Are Apple Cider Vinegar Tablets Just as Good as Drinking It?

Dietary Supplements
Apple cider vinegar tablets carry more risks than liquid vinegar. (Image: Brian McEntire/iStock/Getty Images)

Apple cider vinegar is an often-sought-after home remedy for numerous conditions and ailments. However, it tastes terrible. Some choose to take apple cider vinegar tablets instead. However, there isn't conclusive evidence to indicate drinking vinegar will improve your health, let alone taking tablets. Plus, tablets can carry additional drawbacks, so be mindful of that when stocking up on supplements.

About Apple Cider Vinegar

Apple cider vinegar contains several nutrients, including potassium, calcium, copper, and iron, according to Health Services at Columbia University. It also contains pectin, a fruit fiber, and acetic acid, which is often linked to its supposed health benefits.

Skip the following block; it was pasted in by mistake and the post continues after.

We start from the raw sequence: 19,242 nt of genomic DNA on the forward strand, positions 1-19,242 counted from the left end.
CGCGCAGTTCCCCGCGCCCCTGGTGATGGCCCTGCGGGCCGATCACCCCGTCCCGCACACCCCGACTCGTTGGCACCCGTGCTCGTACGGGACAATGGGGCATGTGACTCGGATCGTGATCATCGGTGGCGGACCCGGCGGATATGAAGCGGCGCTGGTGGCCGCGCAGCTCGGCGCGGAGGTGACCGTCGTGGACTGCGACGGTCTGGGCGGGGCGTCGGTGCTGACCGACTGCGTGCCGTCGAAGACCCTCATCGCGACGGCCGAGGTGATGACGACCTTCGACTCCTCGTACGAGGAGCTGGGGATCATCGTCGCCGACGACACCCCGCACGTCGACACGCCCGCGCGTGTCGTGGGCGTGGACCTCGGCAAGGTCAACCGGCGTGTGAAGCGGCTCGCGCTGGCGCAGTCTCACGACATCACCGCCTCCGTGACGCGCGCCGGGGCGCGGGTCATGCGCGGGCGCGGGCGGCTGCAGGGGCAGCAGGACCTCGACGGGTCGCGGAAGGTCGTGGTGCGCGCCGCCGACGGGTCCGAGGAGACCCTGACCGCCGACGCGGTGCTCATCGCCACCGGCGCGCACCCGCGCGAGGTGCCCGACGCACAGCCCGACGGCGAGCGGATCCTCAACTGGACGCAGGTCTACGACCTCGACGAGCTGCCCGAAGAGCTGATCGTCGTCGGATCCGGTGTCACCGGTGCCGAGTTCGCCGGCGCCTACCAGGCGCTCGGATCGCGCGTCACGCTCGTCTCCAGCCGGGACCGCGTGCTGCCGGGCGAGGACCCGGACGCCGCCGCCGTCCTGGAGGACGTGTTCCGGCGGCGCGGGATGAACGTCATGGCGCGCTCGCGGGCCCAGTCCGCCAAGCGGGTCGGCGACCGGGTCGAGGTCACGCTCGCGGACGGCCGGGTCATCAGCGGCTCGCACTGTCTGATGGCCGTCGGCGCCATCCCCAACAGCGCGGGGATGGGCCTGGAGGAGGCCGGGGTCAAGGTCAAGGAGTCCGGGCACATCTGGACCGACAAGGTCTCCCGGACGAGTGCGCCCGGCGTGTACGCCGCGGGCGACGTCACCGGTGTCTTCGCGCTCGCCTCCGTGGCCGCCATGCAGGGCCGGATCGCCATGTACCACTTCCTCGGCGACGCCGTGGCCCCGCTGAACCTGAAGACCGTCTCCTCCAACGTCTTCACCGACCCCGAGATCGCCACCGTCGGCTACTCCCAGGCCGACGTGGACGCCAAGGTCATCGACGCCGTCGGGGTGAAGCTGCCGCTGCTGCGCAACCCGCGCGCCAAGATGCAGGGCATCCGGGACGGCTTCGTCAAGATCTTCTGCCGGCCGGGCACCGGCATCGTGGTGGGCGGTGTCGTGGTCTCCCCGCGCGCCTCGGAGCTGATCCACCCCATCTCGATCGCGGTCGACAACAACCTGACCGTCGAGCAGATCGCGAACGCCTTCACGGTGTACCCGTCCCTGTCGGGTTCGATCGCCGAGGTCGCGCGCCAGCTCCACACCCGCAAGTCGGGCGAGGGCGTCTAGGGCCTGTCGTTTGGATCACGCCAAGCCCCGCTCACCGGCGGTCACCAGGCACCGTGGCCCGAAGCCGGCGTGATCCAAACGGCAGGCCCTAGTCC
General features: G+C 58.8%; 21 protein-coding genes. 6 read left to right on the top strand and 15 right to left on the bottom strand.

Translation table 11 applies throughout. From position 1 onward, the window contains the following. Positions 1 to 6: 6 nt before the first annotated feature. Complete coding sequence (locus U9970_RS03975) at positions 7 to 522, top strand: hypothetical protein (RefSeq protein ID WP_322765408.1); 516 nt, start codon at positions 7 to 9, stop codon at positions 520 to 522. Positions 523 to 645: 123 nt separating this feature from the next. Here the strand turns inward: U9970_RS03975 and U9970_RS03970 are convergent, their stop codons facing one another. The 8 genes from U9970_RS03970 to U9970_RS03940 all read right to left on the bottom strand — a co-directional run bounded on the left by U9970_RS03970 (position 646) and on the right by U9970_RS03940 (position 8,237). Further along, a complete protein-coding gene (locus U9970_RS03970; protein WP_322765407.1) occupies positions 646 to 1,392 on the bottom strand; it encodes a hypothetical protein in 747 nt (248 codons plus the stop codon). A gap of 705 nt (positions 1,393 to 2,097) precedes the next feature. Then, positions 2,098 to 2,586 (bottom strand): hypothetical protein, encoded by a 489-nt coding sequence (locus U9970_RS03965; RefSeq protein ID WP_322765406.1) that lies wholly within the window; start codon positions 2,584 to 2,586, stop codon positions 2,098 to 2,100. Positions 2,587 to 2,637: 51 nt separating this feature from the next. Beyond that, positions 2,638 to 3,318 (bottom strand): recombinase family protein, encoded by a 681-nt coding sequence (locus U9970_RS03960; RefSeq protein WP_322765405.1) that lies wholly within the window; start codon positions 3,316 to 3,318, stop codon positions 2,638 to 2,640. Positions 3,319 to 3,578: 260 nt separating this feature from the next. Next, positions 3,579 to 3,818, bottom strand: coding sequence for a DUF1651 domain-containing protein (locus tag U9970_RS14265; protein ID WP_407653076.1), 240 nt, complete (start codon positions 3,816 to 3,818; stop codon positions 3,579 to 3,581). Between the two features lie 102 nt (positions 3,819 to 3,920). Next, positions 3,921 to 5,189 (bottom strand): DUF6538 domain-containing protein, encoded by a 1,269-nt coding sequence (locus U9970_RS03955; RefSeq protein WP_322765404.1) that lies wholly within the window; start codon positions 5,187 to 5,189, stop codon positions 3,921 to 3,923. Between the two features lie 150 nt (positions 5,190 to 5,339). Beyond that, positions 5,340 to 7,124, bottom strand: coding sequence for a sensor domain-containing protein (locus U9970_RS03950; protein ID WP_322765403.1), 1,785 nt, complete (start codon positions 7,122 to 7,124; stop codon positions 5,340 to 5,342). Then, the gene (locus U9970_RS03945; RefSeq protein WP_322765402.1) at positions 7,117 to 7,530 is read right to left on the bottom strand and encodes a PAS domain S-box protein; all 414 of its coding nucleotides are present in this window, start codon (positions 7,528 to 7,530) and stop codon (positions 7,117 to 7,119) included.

Ascribed Benefits

According to a review of several studies published in Medscape General Medicine by Carol S. Johnston, apple cider vinegar may provide some health benefits, primarily due to its acetic acid content. Vinegar was found to be linked to reducing blood pressure, cholesterol, and heart disease risk. Likewise, it may also help to control blood glucose levels following meals. However, these effects were observed only in very limited studies, some of which weren't even performed on humans, so the benefits of apple cider vinegar are still debatable.

Apple Cider Vinegar Tablets

According to Health Services at Columbia, apple cider vinegar pills contain the same nutrients as liquid vinegar. However, the quantity of potassium, iron, calcium, and acetic acid may vary from brand to brand.

Quality Is Not Guaranteed

Supplements like apple cider vinegar tablets aren't regulated by the FDA, so the contents aren't necessarily reflected on the packaging. They may contain more or less nutrients than stated. According to research at the University of Arkansas, some apple cider vinegar pills didn't contain any acetic acid, meaning they wouldn't provide any of the health benefits described in the Medscape General Medicine review. Though the benefits of vinegar are very much up in the air, tablets are not guaranteed to provide even the same ingredients, let alone the same benefits.

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